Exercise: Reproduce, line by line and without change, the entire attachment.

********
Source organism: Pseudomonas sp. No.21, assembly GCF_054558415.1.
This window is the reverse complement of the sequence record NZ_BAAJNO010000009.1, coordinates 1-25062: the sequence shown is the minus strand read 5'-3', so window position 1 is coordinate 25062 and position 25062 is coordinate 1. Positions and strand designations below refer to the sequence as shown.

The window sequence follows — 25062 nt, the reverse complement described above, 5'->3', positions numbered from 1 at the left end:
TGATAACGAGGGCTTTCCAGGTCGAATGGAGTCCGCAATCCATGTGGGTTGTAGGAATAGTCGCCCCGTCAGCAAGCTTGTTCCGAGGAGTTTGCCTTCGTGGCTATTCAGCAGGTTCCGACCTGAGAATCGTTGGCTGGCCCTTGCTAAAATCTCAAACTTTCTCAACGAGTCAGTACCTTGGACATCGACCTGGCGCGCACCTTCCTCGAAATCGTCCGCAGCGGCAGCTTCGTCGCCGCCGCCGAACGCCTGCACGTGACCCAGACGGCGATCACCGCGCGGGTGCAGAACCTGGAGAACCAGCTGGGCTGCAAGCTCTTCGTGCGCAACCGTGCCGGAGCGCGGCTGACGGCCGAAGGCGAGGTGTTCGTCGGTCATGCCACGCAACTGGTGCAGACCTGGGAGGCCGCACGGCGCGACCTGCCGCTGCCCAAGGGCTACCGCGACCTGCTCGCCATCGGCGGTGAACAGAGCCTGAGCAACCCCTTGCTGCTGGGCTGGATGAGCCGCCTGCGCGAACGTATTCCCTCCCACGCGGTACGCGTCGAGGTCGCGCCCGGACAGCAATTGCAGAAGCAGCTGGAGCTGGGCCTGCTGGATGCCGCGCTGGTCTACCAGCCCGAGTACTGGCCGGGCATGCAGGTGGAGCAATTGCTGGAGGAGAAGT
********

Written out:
Source organism: Pseudomonas sp. No.21, assembly GCF_054558415.1.
This window is the reverse complement of the sequence record NZ_BAAJNO010000009.1, coordinates 1-25062: the sequence shown is the minus strand read 5'-3', so window position 1 is coordinate 25062 and position 25062 is coordinate 1. Positions and strand designations below refer to the sequence as shown.

The window sequence follows — 25062 nt, the reverse complement described above, 5'->3', positions numbered from 1 at the left end:
TGATAACGAGGGCTTTCCAGGTCGAATGGAGTCCGCAATCCATGTGGGTTGTAGGAATAGTCGCCCCGTCAGCAAGCTTGTTCCGAGGAGTTTGCCTTCGTGGCTATTCAGCAGGTTCCGACCTGAGAATCGTTGGCTGGCCCTTGCTAAAATCTCAAACTTTCTCAACGAGTCAGTACCTTGGACATCGACCTGGCGCGCACCTTCCTCGAAATCGTCCGCAGCGGCAGCTTCGTCGCCGCCGCCGAACGCCTGCACGTGACCCAGACGGCGATCACCGCGCGGGTGCAGAACCTGGAGAACCAGCTGGGCTGCAAGCTCTTCGTGCGCAACCGTGCCGGAGCGCGGCTGACGGCCGAAGGCGAGGTGTTCGTCGGTCATGCCACGCAACTGGTGCAGACCTGGGAGGCCGCACGGCGCGACCTGCCGCTGCCCAAGGGCTACCGCGACCTGCTCGCCATCGGCGGTGAACAGAGCCTGAGCAACCCCTTGCTGCTGGGCTGGATGAGCCGCCTGCGCGAACGTATTCCCTCCCACGCGGTACGCGTCGAGGTCGCGCCCGGACAGCAATTGCAGAAGCAGCTGGAGCTGGGCCTGCTGGATGCCGCGCTGGTCTACCAGCCCGAGTACTGGCCGGGCATGCAGGTGGAGCAATTGCTGGAGGAGAAGT